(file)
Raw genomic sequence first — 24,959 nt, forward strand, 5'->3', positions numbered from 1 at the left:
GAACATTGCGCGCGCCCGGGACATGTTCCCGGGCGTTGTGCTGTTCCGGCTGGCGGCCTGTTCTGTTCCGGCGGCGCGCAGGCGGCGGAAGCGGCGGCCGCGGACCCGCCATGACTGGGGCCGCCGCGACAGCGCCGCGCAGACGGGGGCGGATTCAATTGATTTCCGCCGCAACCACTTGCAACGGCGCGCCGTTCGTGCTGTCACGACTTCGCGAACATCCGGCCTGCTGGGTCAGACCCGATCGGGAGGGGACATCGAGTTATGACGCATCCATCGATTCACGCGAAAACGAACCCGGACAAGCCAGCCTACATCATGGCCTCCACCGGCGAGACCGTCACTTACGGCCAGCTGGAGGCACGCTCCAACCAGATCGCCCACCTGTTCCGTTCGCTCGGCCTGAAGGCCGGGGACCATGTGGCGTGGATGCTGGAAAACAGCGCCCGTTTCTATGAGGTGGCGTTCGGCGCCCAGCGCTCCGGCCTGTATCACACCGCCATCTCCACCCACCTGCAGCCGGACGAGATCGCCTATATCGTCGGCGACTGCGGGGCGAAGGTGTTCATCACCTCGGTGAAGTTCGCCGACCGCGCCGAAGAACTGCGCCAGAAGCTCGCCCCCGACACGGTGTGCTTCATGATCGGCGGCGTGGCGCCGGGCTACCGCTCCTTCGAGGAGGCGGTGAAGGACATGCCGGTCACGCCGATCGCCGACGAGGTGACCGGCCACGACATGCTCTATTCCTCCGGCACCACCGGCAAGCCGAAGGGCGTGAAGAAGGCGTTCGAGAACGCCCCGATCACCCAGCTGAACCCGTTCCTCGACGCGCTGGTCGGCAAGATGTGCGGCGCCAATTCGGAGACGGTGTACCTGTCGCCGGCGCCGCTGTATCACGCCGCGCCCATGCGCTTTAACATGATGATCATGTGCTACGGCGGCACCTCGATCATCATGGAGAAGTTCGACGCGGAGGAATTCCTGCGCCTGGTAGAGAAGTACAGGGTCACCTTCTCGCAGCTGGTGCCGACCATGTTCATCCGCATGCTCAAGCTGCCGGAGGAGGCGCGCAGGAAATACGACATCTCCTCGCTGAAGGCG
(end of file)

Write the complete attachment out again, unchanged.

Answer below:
Raw genomic sequence first — 24,959 nt, forward strand, 5'->3', positions numbered from 1 at the left:
GAACATTGCGCGCGCCCGGGACATGTTCCCGGGCGTTGTGCTGTTCCGGCTGGCGGCCTGTTCTGTTCCGGCGGCGCGCAGGCGGCGGAAGCGGCGGCCGCGGACCCGCCATGACTGGGGCCGCCGCGACAGCGCCGCGCAGACGGGGGCGGATTCAATTGATTTCCGCCGCAACCACTTGCAACGGCGCGCCGTTCGTGCTGTCACGACTTCGCGAACATCCGGCCTGCTGGGTCAGACCCGATCGGGAGGGGACATCGAGTTATGACGCATCCATCGATTCACGCGAAAACGAACCCGGACAAGCCAGCCTACATCATGGCCTCCACCGGCGAGACCGTCACTTACGGCCAGCTGGAGGCACGCTCCAACCAGATCGCCCACCTGTTCCGTTCGCTCGGCCTGAAGGCCGGGGACCATGTGGCGTGGATGCTGGAAAACAGCGCCCGTTTCTATGAGGTGGCGTTCGGCGCCCAGCGCTCCGGCCTGTATCACACCGCCATCTCCACCCACCTGCAGCCGGACGAGATCGCCTATATCGTCGGCGACTGCGGGGCGAAGGTGTTCATCACCTCGGTGAAGTTCGCCGACCGCGCCGAAGAACTGCGCCAGAAGCTCGCCCCCGACACGGTGTGCTTCATGATCGGCGGCGTGGCGCCGGGCTACCGCTCCTTCGAGGAGGCGGTGAAGGACATGCCGGTCACGCCGATCGCCGACGAGGTGACCGGCCACGACATGCTCTATTCCTCCGGCACCACCGGCAAGCCGAAGGGCGTGAAGAAGGCGTTCGAGAACGCCCCGATCACCCAGCTGAACCCGTTCCTCGACGCGCTGGTCGGCAAGATGTGCGGCGCCAATTCGGAGACGGTGTACCTGTCGCCGGCGCCGCTGTATCACGCCGCGCCCATGCGCTTTAACATGATGATCATGTGCTACGGCGGCACCTCGATCATCATGGAGAAGTTCGACGCGGAGGAATTCCTGCGCCTGGTAGAGAAGTACAGGGTCACCTTCTCGCAGCTGGTGCCGACCATGTTCATCCGCATGCTCAAGCTGCCGGAGGAGGCGCGCAGGAAATACGACATCTCCTCGCTGAAGGCG